The Comfort of Election (Or: Pelagianism Has No Pity) [Bavinck]

 Some people wrongly think that the biblical teaching of unconditional election is a frightening and dark teaching that hinders evangelism and makes people into fatalists.  It is true that wrong views of election (such as a hyper-Calvinist view, for example) do get in the way of evangelism and can give people a fatalistic outlook.  However, a biblical understanding of election does neither; in fact, it ascribes all glory to God, it gives comfort to followers of Jesus, and it’s a reason to share the gospel with all kinds of people!  Herman Bavinck said it well:

The Son did not move the Father to love; electing love arose from the Father himself. Scripture, accordingly, everywhere teaches that the cause of all the decrees does not lie in any creature but only in God himself, in his will and good pleasure (Matt. 11:26; Rom. 9:11ff.; Eph. 1:4ff.).

For that very reason, both for unbelievers and believers, the doctrine of election is a source of inexpressibly great comfort. If it were based on justice and merit, all would be lost. But now that election operates according to grace, there is hope even for the most wretched. If work and reward were the standard of admission into the kingdom of heaven, its gates would be opened for no one. Or if Pelagius’s doctrine were the standard, and the virtuous were chosen because of their virtue, and Pharisees because of their righteousness, wretched publicans would be shut out. Pelagianism has no pity.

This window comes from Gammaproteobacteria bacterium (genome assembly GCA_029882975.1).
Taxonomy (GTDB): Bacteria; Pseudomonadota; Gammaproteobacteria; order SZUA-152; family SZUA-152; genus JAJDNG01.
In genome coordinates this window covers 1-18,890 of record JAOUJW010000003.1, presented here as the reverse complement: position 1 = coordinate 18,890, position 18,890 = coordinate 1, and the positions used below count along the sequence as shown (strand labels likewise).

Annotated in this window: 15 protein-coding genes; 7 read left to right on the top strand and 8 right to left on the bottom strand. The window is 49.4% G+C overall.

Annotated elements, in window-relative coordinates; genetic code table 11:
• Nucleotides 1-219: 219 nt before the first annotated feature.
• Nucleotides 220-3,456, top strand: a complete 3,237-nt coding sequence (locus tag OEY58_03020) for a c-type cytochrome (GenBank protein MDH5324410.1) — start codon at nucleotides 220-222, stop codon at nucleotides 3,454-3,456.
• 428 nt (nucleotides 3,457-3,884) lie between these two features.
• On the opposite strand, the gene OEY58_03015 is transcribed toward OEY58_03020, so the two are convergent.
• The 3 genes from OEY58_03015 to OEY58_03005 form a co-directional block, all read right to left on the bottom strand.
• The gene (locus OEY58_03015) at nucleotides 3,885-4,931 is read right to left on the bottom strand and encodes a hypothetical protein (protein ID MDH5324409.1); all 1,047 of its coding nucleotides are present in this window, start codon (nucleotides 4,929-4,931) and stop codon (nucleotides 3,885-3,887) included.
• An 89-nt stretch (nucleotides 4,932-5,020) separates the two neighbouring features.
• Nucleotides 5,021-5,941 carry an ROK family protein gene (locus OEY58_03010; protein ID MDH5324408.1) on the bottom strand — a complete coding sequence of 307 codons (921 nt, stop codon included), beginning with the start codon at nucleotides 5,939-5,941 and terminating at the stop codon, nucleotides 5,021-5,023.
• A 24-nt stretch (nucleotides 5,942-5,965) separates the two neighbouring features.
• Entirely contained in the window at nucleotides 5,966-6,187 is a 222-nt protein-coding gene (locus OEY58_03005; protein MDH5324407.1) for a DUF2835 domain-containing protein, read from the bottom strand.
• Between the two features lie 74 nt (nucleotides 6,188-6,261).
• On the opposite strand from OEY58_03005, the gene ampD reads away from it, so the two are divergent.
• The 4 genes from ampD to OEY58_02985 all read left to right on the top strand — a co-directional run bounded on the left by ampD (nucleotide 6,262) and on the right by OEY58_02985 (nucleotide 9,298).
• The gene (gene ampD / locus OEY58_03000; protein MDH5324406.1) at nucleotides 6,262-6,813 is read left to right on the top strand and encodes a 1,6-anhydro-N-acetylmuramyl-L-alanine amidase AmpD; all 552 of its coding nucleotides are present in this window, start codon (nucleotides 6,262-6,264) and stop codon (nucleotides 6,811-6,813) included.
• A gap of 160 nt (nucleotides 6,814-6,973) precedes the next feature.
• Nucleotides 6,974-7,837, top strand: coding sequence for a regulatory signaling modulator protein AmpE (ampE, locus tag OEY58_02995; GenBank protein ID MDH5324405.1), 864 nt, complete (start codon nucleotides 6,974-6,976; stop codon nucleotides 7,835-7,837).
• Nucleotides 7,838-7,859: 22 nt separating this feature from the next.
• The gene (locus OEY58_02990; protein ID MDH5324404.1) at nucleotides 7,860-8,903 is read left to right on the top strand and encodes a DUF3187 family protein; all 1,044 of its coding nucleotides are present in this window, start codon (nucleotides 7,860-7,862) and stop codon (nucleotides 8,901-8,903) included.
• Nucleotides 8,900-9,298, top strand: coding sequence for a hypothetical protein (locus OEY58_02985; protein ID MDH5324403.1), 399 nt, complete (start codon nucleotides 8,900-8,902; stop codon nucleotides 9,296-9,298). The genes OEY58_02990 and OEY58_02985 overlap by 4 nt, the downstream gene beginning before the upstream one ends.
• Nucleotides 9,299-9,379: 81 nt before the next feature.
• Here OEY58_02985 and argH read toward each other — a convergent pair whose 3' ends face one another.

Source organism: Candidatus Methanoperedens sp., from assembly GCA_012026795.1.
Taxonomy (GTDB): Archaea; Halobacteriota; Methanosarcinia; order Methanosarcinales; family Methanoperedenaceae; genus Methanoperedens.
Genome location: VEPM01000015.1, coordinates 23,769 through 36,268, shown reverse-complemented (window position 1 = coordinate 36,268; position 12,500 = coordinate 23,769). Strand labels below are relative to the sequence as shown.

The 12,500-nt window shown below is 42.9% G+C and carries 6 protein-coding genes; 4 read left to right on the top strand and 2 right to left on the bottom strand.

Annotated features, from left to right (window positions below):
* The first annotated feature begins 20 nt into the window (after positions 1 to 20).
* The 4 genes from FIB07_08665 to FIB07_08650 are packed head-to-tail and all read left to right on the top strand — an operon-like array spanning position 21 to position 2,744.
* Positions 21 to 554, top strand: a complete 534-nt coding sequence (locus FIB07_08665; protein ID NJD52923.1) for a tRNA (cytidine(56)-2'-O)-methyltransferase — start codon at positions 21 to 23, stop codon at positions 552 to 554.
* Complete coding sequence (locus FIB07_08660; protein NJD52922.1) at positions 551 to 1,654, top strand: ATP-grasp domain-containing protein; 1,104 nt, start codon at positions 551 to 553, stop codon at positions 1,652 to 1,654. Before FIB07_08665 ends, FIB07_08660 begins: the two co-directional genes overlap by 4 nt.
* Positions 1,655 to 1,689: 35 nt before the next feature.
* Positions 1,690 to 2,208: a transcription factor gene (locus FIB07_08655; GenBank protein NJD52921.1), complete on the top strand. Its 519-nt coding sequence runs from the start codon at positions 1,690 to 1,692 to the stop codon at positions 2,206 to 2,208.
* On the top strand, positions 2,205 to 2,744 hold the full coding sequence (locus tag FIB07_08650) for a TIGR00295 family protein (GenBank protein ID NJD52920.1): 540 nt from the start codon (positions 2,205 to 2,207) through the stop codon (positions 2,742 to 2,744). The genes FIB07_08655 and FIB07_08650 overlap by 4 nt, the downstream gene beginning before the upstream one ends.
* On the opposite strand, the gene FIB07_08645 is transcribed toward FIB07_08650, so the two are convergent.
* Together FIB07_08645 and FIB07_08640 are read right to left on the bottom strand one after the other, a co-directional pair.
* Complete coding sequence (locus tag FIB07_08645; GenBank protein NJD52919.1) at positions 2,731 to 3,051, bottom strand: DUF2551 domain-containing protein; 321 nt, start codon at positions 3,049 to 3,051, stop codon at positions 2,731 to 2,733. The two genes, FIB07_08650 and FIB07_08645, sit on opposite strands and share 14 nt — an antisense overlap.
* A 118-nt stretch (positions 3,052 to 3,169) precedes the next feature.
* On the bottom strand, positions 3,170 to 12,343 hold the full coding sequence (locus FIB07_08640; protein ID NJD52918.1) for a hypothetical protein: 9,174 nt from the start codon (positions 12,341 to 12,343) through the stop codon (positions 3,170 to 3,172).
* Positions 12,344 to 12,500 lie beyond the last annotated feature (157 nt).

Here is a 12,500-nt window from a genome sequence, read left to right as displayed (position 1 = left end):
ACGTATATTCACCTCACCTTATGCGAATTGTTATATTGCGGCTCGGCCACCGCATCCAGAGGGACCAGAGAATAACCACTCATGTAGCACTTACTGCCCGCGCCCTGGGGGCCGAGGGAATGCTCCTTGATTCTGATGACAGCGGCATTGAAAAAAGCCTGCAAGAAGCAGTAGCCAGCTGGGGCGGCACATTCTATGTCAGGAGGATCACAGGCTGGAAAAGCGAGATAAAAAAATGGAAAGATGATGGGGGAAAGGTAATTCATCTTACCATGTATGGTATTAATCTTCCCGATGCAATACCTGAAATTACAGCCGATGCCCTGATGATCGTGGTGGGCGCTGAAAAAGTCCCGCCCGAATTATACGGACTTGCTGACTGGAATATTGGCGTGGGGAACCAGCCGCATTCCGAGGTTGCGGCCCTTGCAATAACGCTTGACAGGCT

But to believe in and to confess election is to recognize even the most unworthy and degraded human being as a creature of God and an object of his eternal love. The purpose of election is not—as it is so often proclaimed—to turn off the many but to invite all to participate in the riches of God’s grace in Christ. No one has a right to believe that he or she is a reprobate, for everyone is sincerely and urgently called to believe in Christ with a view to salvation. No one can actually believe it, for one’s own life and all that makes it enjoyable is proof that God takes no delight in his death. No one really believes it, for that would be hell on earth. But election is a source of comfort and strength, of submissiveness and humility, of confidence and resolution. The salvation of human beings is firmly established in the gracious and omnipotent good pleasure of God.

Herman Bavinck, John Bolt, and John Vriend, Reformed Dogmatics: God and Creation, vol. 2 (Grand Rapids, MI: Baker Academic, 2004), 401–402.

Shane Lems
Covenant Presbyterian Church (OPC)
Hammond, WI, 54015